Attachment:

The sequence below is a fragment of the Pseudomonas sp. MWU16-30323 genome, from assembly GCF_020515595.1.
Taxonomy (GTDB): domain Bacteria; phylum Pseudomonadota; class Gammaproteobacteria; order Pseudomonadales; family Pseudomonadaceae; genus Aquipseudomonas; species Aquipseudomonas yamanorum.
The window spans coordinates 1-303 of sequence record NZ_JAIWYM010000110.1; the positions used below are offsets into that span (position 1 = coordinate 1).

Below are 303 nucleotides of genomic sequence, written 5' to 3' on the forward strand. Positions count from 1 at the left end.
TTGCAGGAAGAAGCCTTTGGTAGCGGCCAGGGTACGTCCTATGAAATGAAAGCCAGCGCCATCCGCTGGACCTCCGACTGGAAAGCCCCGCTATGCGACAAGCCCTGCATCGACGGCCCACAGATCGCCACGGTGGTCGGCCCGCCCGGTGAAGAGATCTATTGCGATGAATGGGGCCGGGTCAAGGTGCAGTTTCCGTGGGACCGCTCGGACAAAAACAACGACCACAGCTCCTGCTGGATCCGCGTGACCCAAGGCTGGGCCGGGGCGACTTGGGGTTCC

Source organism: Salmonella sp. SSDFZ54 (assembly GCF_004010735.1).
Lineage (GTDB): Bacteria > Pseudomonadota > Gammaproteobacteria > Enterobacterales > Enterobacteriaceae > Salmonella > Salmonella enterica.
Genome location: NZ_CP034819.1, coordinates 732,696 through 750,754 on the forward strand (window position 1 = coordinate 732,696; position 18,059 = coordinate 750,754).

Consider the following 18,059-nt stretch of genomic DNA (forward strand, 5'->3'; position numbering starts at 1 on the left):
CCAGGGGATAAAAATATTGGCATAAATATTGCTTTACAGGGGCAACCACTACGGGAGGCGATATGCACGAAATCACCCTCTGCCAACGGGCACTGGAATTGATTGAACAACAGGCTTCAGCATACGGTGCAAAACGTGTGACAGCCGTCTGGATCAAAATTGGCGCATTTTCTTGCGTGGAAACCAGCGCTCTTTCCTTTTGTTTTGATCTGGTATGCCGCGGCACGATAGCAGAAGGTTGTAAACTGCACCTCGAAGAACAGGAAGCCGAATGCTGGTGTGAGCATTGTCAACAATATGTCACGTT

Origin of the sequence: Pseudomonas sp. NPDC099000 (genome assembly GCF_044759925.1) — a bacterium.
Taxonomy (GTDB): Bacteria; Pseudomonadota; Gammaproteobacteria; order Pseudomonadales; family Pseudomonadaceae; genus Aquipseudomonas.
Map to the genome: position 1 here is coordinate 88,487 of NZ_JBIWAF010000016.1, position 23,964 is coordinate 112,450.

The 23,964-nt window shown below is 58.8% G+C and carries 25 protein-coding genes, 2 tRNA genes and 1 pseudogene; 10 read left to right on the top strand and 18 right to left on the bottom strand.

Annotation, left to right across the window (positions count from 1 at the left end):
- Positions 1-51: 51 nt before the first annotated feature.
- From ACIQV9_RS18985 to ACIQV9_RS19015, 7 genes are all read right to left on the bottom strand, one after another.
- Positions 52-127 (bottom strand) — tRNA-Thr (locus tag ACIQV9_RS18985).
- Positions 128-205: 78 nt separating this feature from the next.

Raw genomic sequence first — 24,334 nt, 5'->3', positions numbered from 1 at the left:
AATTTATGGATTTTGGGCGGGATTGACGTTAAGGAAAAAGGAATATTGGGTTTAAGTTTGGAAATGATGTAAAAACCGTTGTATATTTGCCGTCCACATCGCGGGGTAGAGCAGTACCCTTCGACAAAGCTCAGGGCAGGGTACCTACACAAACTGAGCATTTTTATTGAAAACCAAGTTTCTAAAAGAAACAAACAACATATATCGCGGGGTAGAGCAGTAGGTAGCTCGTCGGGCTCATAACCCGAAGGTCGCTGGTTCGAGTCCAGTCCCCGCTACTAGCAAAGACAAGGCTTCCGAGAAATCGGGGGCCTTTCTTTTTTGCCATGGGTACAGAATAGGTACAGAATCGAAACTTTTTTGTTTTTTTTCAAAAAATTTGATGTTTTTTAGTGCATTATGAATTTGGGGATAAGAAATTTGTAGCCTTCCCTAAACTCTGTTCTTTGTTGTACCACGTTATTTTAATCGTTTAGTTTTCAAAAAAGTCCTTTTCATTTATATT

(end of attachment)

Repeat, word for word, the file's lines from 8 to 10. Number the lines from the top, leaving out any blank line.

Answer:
Genome location: NZ_CP034819.1, coordinates 732,696 through 750,754 on the forward strand (window position 1 = coordinate 732,696; position 18,059 = coordinate 750,754).

Consider the following 18,059-nt stretch of genomic DNA (forward strand, 5'->3'; position numbering starts at 1 on the left):
CCAGGGGATAAAAATATTGGCATAAATATTGCTTTACAGGGGCAACCACTACGGGAGGCGATATGCACGAAATCACCCTCTGCCAACGGGCACTGGAATTGATTGAACAACAGGCTTCAGCATACGGTGCAAAACGTGTGACAGCCGTCTGGATCAAAATTGGCGCATTTTCTTGCGTGGAAACCAGCGCTCTTTCCTTTTGTTTTGATCTGGTATGCCGCGGCACGATAGCAGAAGGTTGTAAACTGCACCTCGAAGAACAGGAAGCCGAATGCTGGTGTGAGCATTGTCAACAATATGTCACGTT